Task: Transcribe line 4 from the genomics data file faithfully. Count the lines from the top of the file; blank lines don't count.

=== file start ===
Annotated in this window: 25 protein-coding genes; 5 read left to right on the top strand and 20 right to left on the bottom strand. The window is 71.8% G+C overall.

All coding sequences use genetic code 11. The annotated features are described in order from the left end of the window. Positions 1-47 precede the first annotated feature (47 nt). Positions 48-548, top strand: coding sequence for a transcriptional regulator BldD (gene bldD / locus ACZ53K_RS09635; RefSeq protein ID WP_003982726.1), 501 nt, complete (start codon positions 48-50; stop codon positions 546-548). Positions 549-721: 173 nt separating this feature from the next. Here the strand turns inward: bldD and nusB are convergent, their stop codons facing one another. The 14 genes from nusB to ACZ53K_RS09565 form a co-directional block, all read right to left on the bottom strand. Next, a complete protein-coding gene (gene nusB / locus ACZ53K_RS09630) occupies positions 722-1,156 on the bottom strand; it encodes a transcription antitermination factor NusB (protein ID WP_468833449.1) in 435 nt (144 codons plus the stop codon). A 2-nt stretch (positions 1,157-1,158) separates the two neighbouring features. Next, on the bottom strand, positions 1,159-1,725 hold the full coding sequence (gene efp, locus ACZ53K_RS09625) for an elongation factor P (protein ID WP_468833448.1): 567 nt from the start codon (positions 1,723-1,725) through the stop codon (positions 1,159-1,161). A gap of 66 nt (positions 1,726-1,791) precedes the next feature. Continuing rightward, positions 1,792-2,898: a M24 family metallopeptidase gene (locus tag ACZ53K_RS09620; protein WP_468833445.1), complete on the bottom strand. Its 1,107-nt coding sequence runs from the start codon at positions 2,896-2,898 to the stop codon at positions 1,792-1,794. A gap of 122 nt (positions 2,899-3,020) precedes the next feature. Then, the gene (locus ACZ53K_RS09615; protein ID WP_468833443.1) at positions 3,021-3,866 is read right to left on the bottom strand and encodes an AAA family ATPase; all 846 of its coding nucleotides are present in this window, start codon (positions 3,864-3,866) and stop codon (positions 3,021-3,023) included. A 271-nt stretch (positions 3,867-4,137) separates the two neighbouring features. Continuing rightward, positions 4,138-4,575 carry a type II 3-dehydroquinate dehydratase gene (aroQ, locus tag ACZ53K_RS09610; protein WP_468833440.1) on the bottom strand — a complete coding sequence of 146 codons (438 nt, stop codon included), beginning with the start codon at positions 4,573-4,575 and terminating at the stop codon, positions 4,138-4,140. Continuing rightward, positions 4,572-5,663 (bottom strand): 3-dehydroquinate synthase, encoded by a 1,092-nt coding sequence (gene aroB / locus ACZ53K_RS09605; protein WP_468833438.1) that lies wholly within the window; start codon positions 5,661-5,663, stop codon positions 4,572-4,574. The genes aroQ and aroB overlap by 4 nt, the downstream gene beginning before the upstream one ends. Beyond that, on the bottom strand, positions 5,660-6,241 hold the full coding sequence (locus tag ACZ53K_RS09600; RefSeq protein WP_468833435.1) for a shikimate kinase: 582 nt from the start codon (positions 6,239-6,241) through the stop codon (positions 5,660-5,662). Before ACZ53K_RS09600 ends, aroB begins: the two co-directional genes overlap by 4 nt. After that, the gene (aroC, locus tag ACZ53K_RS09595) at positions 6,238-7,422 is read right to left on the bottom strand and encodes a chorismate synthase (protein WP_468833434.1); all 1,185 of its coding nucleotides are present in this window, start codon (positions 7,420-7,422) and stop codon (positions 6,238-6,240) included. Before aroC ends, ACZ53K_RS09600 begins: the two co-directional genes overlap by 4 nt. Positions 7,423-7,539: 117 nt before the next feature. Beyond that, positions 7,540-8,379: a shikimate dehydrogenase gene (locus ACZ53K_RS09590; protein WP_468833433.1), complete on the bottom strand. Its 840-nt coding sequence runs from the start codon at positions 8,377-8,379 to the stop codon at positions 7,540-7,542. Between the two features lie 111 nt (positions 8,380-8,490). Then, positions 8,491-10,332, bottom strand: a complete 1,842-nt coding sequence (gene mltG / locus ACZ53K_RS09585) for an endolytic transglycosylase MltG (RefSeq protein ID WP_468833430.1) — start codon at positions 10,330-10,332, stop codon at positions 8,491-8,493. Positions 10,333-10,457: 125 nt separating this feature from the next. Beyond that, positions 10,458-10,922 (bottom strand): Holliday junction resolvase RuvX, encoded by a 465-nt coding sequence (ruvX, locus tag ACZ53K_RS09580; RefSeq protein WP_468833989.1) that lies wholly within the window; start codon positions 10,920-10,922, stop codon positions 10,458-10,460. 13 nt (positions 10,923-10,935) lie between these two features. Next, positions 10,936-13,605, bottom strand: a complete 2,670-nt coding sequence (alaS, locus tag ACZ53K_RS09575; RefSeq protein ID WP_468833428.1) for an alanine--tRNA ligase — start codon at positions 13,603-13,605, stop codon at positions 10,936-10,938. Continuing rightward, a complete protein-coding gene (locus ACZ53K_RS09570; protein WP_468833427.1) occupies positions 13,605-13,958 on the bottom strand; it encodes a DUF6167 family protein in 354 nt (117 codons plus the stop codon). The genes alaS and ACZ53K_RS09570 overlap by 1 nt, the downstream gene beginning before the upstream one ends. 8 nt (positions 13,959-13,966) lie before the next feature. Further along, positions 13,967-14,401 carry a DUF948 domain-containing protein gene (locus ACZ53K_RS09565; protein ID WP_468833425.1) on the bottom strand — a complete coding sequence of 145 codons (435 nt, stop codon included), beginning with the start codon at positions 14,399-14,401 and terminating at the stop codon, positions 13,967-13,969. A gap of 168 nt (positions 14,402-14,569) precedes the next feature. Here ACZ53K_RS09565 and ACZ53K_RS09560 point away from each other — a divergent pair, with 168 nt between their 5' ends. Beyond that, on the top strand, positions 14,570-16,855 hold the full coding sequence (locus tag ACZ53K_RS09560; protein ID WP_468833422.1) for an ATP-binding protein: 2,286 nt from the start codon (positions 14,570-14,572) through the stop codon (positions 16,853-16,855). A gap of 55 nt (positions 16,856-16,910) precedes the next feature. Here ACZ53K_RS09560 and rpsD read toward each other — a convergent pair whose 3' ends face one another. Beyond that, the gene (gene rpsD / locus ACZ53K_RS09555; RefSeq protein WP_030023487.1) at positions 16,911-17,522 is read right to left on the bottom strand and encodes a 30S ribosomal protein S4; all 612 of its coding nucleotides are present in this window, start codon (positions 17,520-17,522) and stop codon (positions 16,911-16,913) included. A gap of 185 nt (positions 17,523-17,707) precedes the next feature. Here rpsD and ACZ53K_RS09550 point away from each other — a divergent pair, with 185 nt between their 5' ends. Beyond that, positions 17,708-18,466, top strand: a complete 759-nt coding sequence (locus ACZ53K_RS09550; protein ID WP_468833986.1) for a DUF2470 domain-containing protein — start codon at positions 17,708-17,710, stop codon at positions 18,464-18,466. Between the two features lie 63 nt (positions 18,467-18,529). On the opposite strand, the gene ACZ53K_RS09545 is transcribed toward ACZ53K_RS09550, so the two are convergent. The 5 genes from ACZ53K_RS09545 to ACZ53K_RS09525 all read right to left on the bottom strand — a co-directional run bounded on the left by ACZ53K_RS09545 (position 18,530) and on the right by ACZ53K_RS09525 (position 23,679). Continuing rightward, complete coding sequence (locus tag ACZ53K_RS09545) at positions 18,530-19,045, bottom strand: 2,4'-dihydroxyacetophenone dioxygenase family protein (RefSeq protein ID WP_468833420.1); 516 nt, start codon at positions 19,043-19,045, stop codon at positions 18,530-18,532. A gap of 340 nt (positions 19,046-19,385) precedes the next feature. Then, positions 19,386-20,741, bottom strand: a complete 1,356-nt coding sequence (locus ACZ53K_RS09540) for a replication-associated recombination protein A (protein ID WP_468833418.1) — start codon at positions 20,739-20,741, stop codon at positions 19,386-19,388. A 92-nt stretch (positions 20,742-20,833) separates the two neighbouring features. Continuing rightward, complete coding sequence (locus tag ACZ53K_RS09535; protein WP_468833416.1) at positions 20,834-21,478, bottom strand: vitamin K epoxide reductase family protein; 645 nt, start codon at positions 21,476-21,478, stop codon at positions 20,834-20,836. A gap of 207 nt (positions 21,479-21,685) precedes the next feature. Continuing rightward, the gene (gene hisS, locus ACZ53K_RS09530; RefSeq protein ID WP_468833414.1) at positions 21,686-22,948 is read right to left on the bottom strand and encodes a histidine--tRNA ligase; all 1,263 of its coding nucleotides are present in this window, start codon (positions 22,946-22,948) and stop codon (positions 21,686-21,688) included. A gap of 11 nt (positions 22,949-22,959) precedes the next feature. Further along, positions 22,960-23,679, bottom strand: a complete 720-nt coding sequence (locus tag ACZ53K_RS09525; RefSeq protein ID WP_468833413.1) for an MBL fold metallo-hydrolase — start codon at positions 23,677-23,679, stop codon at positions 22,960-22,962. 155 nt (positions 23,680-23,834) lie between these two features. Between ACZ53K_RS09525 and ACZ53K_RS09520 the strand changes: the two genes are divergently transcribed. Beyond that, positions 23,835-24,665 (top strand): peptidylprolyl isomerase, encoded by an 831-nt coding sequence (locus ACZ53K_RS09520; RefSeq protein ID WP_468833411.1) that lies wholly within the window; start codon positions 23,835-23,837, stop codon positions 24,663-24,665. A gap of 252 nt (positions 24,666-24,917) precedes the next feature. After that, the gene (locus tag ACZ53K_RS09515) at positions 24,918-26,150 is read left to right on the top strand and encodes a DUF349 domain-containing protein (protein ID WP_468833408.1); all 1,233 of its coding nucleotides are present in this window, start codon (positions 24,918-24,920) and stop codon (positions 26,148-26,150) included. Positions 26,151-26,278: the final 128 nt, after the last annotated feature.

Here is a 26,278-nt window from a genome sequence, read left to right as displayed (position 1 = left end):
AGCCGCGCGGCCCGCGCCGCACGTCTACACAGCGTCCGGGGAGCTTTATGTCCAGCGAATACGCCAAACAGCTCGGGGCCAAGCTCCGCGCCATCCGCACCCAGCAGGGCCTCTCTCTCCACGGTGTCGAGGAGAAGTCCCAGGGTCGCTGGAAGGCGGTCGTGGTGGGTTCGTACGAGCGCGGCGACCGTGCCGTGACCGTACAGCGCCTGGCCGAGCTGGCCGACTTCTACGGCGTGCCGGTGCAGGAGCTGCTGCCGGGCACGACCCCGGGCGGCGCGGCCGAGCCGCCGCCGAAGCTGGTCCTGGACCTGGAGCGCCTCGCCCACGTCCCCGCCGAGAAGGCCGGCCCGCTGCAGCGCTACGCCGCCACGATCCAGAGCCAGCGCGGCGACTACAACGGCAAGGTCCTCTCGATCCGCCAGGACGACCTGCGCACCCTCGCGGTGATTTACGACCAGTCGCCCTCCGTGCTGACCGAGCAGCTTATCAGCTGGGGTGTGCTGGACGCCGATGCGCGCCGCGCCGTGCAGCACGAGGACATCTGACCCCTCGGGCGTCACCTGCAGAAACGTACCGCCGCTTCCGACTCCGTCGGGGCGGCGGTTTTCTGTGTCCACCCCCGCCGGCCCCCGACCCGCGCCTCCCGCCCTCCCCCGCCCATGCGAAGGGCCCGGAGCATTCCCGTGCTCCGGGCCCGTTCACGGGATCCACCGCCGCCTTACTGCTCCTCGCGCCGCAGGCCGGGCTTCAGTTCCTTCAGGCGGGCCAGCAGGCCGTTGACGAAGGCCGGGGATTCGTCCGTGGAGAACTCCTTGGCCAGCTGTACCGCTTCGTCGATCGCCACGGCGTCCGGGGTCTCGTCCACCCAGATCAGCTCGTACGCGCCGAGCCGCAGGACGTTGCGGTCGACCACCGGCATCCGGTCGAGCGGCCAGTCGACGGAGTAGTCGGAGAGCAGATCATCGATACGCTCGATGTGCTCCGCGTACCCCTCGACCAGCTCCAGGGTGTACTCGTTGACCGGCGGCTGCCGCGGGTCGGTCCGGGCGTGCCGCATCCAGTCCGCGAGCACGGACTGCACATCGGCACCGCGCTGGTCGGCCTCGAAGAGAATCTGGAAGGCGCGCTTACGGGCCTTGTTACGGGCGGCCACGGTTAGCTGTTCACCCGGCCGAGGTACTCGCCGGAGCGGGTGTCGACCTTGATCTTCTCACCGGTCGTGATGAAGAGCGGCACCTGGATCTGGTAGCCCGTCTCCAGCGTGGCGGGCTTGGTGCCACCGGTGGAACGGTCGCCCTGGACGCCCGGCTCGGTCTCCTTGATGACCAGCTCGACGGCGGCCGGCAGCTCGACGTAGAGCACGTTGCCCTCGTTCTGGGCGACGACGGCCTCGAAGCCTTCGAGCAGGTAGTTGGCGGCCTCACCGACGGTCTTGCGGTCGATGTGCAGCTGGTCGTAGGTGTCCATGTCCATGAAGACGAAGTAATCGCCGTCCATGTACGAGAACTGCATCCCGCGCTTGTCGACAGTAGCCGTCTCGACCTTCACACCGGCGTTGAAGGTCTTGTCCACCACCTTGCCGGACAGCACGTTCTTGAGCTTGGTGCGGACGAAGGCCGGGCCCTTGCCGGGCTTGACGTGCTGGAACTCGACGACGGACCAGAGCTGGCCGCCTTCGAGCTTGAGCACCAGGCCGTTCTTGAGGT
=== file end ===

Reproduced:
AGCCGCGCGGCCCGCGCCGCACGTCTACACAGCGTCCGGGGAGCTTTATGTCCAGCGAATACGCCAAACAGCTCGGGGCCAAGCTCCGCGCCATCCGCACCCAGCAGGGCCTCTCTCTCCACGGTGTCGAGGAGAAGTCCCAGGGTCGCTGGAAGGCGGTCGTGGTGGGTTCGTACGAGCGCGGCGACCGTGCCGTGACCGTACAGCGCCTGGCCGAGCTGGCCGACTTCTACGGCGTGCCGGTGCAGGAGCTGCTGCCGGGCACGACCCCGGGCGGCGCGGCCGAGCCGCCGCCGAAGCTGGTCCTGGACCTGGAGCGCCTCGCCCACGTCCCCGCCGAGAAGGCCGGCCCGCTGCAGCGCTACGCCGCCACGATCCAGAGCCAGCGCGGCGACTACAACGGCAAGGTCCTCTCGATCCGCCAGGACGACCTGCGCACCCTCGCGGTGATTTACGACCAGTCGCCCTCCGTGCTGACCGAGCAGCTTATCAGCTGGGGTGTGCTGGACGCCGATGCGCGCCGCGCCGTGCAGCACGAGGACATCTGACCCCTCGGGCGTCACCTGCAGAAACGTACCGCCGCTTCCGACTCCGTCGGGGCGGCGGTTTTCTGTGTCCACCCCCGCCGGCCCCCGACCCGCGCCTCCCGCCCTCCCCCGCCCATGCGAAGGGCCCGGAGCATTCCCGTGCTCCGGGCCCGTTCACGGGATCCACCGCCGCCTTACTGCTCCTCGCGCCGCAGGCCGGGCTTCAGTTCCTTCAGGCGGGCCAGCAGGCCGTTGACGAAGGCCGGGGATTCGTCCGTGGAGAACTCCTTGGCCAGCTGTACCGCTTCGTCGATCGCCACGGCGTCCGGGGTCTCGTCCACCCAGATCAGCTCGTACGCGCCGAGCCGCAGGACGTTGCGGTCGACCACCGGCATCCGGTCGAGCGGCCAGTCGACGGAGTAGTCGGAGAGCAGATCATCGATACGCTCGATGTGCTCCGCGTACCCCTCGACCAGCTCCAGGGTGTACTCGTTGACCGGCGGCTGCCGCGGGTCGGTCCGGGCGTGCCGCATCCAGTCCGCGAGCACGGACTGCACATCGGCACCGCGCTGGTCGGCCTCGAAGAGAATCTGGAAGGCGCGCTTACGGGCCTTGTTACGGGCGGCCACGGTTAGCTGTTCACCCGGCCGAGGTACTCGCCGGAGCGGGTGTCGACCTTGATCTTCTCACCGGTCGTGATGAAGAGCGGCACCTGGATCTGGTAGCCCGTCTCCAGCGTGGCGGGCTTGGTGCCACCGGTGGAACGGTCGCCCTGGACGCCCGGCTCGGTCTCCTTGATGACCAGCTCGACGGCGGCCGGCAGCTCGACGTAGAGCACGTTGCCCTCGTTCTGGGCGACGACGGCCTCGAAGCCTTCGAGCAGGTAGTTGGCGGCCTCACCGACGGTCTTGCGGTCGATGTGCAGCTGGTCGTAGGTGTCCATGTCCATGAAGACGAAGTAATCGCCGTCCATGTACGAGAACTGCATCCCGCGCTTGTCGACAGTAGCCGTCTCGACCTTCACACCGGCGTTGAAGGTCTTGTCCACCACCTTGCCGGACAGCACGTTCTTGAGCTTGGTGCGGACGAAGGCCGGGCCCTTGCCGGGCTTGACGTGCTGGAACTCGACGACGGACCAGAGCTGGCCGCCTTCGAGCTTGAGCACCAGGCCGTTCTTGAGGT